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Basic Features of the Pre-Purchase Inspection

Updated on January 14, 2013

A homeowner hoping to put a property on the market is only likely to be confident it is fit for sale once an in-depth pre-purchase inspection is carried out. An inspection of this type is required to make certain a property is structurally sound. A pest inspection can also be completed at the same time, which will look for such destructive critters as termites. If problems are detected in the process of completing the inspection, these can be rectify at the earliest possible opportunity, which should mean that everything is in good order for when the potential new owners comes to view the property.

Main Steps Involved in a Pre-Purchase Inspection

A full and in-depth building inspection is essential a process to establish that no pre-existing damage or flaws appear in the property that have the potential to cost a lot of money to repair for either the buyer or seller. A skilled and qualified inspector will visit a property to examine all parts of a building to search for signs of damage. Common issues scrutinized include the doors, windows, plumbing, timber, guttering, ceiling to the main structure parts, such as the walls, foundation, and roof (inside and out).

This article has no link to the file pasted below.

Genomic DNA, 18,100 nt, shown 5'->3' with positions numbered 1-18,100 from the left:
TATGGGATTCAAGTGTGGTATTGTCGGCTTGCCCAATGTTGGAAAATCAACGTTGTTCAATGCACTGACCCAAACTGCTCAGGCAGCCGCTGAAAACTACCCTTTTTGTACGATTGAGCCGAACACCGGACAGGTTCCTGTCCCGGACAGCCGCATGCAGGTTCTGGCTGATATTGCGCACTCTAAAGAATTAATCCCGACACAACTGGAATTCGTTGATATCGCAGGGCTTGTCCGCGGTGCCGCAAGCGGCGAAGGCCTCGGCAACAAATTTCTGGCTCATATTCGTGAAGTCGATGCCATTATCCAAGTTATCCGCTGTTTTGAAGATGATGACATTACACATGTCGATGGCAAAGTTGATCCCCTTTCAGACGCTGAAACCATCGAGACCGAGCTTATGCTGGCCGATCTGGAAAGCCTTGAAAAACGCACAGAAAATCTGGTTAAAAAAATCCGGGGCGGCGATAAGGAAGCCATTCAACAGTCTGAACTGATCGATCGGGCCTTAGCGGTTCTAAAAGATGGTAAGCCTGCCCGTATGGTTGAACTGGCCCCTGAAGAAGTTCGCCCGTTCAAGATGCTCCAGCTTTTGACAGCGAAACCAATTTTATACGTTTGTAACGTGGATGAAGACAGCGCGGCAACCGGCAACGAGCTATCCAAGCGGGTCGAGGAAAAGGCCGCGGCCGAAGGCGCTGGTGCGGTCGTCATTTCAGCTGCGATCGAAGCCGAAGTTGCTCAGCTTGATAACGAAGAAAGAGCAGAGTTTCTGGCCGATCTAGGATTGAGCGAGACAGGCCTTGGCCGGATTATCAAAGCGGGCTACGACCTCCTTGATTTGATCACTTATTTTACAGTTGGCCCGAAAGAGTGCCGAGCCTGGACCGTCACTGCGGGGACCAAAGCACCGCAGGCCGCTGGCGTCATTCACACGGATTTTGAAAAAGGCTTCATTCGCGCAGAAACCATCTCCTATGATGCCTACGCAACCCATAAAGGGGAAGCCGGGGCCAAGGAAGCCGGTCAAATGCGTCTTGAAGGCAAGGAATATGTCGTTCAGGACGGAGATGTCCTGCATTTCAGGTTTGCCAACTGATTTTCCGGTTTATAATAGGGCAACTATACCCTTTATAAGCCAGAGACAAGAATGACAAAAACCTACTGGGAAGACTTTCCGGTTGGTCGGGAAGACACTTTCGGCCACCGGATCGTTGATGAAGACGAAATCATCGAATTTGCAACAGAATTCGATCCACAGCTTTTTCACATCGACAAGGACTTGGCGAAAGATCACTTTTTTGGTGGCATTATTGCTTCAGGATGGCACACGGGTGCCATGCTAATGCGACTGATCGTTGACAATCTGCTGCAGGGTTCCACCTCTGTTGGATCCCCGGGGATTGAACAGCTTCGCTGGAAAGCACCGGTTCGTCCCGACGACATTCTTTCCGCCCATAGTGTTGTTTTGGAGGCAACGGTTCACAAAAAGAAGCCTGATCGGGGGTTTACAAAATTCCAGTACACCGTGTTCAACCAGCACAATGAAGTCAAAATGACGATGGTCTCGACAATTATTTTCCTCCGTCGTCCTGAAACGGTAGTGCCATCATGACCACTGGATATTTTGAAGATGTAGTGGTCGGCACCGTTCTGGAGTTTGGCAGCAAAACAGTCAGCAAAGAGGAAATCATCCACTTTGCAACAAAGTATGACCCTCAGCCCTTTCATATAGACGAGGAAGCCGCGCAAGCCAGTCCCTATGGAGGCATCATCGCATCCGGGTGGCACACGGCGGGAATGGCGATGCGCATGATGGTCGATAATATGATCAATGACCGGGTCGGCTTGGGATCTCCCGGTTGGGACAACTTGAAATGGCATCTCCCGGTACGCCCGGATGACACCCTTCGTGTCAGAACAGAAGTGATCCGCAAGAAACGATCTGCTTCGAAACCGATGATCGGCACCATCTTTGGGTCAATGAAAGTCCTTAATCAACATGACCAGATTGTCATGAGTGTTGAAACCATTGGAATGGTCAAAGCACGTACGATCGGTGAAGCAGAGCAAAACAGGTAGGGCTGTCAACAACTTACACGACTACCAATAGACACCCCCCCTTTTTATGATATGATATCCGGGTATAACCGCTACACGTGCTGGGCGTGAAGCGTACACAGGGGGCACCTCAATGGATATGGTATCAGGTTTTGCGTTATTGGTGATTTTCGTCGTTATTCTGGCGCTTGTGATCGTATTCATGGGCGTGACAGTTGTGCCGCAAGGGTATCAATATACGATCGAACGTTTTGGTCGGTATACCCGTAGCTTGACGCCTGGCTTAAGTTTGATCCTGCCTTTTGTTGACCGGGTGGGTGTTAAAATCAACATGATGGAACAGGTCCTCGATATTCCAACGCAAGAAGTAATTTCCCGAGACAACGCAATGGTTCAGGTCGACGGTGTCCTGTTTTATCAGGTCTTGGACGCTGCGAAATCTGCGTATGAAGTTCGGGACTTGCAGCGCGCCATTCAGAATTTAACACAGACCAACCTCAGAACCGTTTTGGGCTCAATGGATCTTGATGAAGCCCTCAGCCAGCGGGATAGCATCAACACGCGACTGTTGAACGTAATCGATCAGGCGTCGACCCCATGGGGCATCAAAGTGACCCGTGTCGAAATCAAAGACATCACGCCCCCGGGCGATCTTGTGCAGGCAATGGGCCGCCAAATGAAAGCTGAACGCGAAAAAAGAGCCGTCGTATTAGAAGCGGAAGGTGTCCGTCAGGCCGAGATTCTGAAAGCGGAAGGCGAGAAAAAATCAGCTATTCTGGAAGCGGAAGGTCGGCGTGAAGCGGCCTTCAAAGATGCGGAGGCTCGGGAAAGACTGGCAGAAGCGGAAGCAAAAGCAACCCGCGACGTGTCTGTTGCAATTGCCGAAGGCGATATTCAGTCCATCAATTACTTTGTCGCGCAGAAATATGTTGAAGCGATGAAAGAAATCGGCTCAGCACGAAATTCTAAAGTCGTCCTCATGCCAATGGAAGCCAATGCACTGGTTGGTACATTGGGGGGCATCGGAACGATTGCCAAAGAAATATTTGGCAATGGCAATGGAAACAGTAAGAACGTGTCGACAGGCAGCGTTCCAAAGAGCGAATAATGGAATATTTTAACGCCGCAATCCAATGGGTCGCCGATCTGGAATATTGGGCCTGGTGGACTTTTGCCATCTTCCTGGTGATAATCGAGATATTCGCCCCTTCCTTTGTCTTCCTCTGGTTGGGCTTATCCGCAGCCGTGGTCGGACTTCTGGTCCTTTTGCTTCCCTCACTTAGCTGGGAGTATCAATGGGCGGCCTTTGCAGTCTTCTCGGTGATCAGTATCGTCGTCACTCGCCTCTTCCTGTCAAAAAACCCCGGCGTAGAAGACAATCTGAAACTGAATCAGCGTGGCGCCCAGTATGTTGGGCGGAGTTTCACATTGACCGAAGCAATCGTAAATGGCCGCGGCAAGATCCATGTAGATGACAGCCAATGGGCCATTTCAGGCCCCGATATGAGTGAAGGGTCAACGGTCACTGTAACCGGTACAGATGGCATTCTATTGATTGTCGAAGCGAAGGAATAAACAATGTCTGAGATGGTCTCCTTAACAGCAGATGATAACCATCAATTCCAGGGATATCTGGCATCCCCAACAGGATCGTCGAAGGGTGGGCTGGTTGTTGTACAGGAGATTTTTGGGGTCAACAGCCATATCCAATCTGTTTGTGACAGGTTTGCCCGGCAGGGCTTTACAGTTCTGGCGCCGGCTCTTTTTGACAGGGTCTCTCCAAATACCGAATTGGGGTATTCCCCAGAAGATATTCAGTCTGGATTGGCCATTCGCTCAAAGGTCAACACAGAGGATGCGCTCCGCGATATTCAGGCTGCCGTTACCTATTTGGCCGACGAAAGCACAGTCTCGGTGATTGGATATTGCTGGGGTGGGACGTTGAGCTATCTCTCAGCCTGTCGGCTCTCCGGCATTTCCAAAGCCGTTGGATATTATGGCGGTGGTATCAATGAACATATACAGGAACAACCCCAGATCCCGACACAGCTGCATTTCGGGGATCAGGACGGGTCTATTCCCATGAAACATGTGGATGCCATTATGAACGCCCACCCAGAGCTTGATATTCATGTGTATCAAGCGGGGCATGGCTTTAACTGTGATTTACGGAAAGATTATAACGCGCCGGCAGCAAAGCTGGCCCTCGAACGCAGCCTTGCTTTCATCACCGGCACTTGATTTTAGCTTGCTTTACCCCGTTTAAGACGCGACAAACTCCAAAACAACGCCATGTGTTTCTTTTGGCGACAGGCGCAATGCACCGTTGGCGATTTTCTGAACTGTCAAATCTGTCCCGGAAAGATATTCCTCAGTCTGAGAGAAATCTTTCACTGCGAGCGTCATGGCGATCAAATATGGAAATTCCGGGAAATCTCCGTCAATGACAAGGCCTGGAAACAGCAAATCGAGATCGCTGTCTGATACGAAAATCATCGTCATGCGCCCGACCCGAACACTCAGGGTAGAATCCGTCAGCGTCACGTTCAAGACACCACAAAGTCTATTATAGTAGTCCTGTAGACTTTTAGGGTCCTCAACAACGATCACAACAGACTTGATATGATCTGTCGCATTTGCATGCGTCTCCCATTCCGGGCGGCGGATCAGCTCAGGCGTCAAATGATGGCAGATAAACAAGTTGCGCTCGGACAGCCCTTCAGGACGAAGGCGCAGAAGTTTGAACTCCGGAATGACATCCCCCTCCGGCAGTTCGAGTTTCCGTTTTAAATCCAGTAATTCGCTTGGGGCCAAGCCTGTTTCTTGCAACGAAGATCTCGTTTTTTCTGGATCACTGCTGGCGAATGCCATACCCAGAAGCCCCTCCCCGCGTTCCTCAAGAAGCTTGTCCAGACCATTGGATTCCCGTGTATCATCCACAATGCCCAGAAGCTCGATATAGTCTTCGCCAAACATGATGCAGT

On completion of the inspection, a detailed report is provided, which lists any areas of the property that might require attention. In the case of a dual report, were it is necessary to complete a pest inspection, the professional will search for signs of any destructive pests on the property. Termites for instance can be highly destructive and difficult to detect, so it often benefits to use the services of a professional to search this type of pest.

With a detailed report in their hands, the existing property owners are more able to make a well-informed decision on the best course of action to rectify any problems uncovered. In general it is a case of having all the work highlighted in the report carried out prior to putting the house on the market or make a reduction in the for sale price – in this case, the new owners would take on the responsibility of repairing the defects.

The Positives of Commissioning a Pre-Purchase Inspection

A key benefit to commissioning a pre purchase building inspection is that it puts the existing home owner in full control and they are fully aware of the concerns that might affect the sale of the property. It can be a significant concern if a major defect is found in a home after it has been placed on the market – especially if the funds aren't there to rectify the issues at short notice. A full building and pest inspection goes a long way to limiting a need to undertake last-minute repairs or being put in a position where it might be necessary to lower the market value or delay the sale of a property.


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